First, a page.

Backing off auto tariffs, US and EU agree to more talks

Randal Sanchez
July 30, 2018

"It's encouraging that they're talking about freer trade rather than trade barriers and an escalating tariff war", said Rufus Yerxa, president of the National Foreign Trade Council and a former USA trade official. Juncker, after Trump imposed tariffs on steel and aluminum imports, said in March that "this is basically a stupid process, the fact that we have to do this".

However, market watchers said that Europe has already been a heavy buyer of USA soybeans since prices plunged in June as China has largely stopped buying them in retaliation for trade measures that Trump has targeted at Beijing.

The main question mark is the feasibility for the European Union of the remaining part of the package: a goal to import more liquefied-natural gas from the U.S. This has strategic consequences for the bloc in general and for Germany in particular as Europe seeks to reduce reliance on Russian natural gas.

But he said reaching a detailed trade agreement with the European Union would probably prove hard.

A report from UBS warned that 25% tariffs on global vehicle and auto part imports would increase costs for automakers by as much as 18%.

European Union Commission President Jean-Claude Juncker (zhahn-KLOHD' YUN'-kur) is telling President Donald Trump that the E.U. and U.S. are partners and allies, "not enemies", and must work together at the start of trade negotiations between the two major economies.

Whatever progress was achieved Wednesday could provide some relief for USA automakers.

Price of US soybeans 2018 updated July 22
Price of US soybeans 2018 updated July 22 Jenny Cheng Business Insider

And they would continue to hit United States trading partners such as Canada, Mexico and Japan even if the U.S. and the European Union cut a deal. The EU has counterpunched with tariffs on USA products.

Juncker told Trump during a meeting in the Oval Office that the trade talks are important. The reverberations would be enormous: The EU accounted for just 22 percent of USA auto imports previous year; Canada and Mexico combined for 47 percent.

"If the West is not nipping at each other, they can turn toward China", said Timothy Keeler, a lawyer and former chief of staff for the U.S. Trade Representative.

"If we hadn't had steel and aluminum tariffs, we never would have gotten to the point we are now", Commerce Secretary Wilbur Ross told reporters. The company said it now sees fewer SUV sales and higher costs at its Mercedes-Benz Cars division than previously expected as a result of the tariffs, and "this effect can not be fully compensated by the reallocation of vehicles to other markets". General Motors slashed its outlook, and shares of Ford Motor Co. and auto parts companies have fallen. Rabobank International Ltd. predicted in June that the USA may overtake Brazil as the biggest soybean exporter to the EU. That's because China, by far the largest market for the crop, has imposed retaliatory tariffs on USA soybeans, causing sales to shrink.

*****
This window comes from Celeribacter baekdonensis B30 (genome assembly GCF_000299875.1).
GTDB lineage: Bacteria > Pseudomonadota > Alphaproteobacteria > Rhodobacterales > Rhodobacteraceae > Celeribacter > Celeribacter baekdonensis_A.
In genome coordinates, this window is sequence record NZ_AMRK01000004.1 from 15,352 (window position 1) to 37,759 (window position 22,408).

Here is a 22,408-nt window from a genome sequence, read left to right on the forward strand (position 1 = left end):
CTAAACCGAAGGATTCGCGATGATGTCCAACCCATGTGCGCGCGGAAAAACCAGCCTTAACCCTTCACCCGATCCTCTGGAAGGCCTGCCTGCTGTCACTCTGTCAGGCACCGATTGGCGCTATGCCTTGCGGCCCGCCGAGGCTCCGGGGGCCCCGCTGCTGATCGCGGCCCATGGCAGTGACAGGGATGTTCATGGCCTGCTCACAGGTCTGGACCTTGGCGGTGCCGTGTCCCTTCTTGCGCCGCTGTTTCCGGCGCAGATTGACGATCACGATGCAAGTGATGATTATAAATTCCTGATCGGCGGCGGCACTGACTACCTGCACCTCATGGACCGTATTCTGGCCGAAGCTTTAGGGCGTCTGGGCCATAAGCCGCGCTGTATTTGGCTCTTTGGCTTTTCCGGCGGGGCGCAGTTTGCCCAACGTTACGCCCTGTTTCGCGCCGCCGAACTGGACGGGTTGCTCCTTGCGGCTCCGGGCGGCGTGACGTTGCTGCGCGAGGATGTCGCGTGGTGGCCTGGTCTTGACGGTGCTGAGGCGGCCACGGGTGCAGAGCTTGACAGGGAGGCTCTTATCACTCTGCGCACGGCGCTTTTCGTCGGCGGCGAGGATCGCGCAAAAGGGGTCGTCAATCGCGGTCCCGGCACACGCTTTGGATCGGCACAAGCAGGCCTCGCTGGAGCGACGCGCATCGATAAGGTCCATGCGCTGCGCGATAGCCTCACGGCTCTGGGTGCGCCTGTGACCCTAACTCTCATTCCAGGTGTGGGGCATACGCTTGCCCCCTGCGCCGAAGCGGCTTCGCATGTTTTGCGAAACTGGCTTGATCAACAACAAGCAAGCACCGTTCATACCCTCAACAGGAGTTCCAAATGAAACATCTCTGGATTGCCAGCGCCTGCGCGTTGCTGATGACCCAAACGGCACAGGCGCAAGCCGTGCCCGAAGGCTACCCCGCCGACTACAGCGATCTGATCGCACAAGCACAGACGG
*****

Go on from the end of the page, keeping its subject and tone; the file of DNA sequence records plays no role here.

The affected countries have in turn targeted US agricultural products, including soybeans, dairy, meat, produce and liquor. "The proposed solutions move in the right direction but a significant proportion of skepticism remains", the DIHK said. "And the European Union is going to start, nearly immediately, to buy a lot of soybeans", Trump told reporters after the meeting.

Mnuchin said there were no new developments on the dispute with China, which has been the target of most of Trump's trade policies. Trump had threatened to tax imported cars, trucks and auto parts, potentially targeting imports that a year ago totaled $335 billion.

German Economy Minister Peter Altmaier, a conservative, hailed the talks as a "breakthrough" that could avoid a trade war and save millions of jobs. Daniel Ikenson, director of trade studies at the libertarian Cato Institute, warned that the fight could flare up again if Trump grows impatient with Europe.

British voters support a referendum on final Brexit deal: YouGov - International
France's European affairs minister Nathalie Loiseau warned that Britain would suffer more than the EU if no deal was reached. Insisting there was no sidelining, Raab said later there was no tension and that he will attend all meetings with May.

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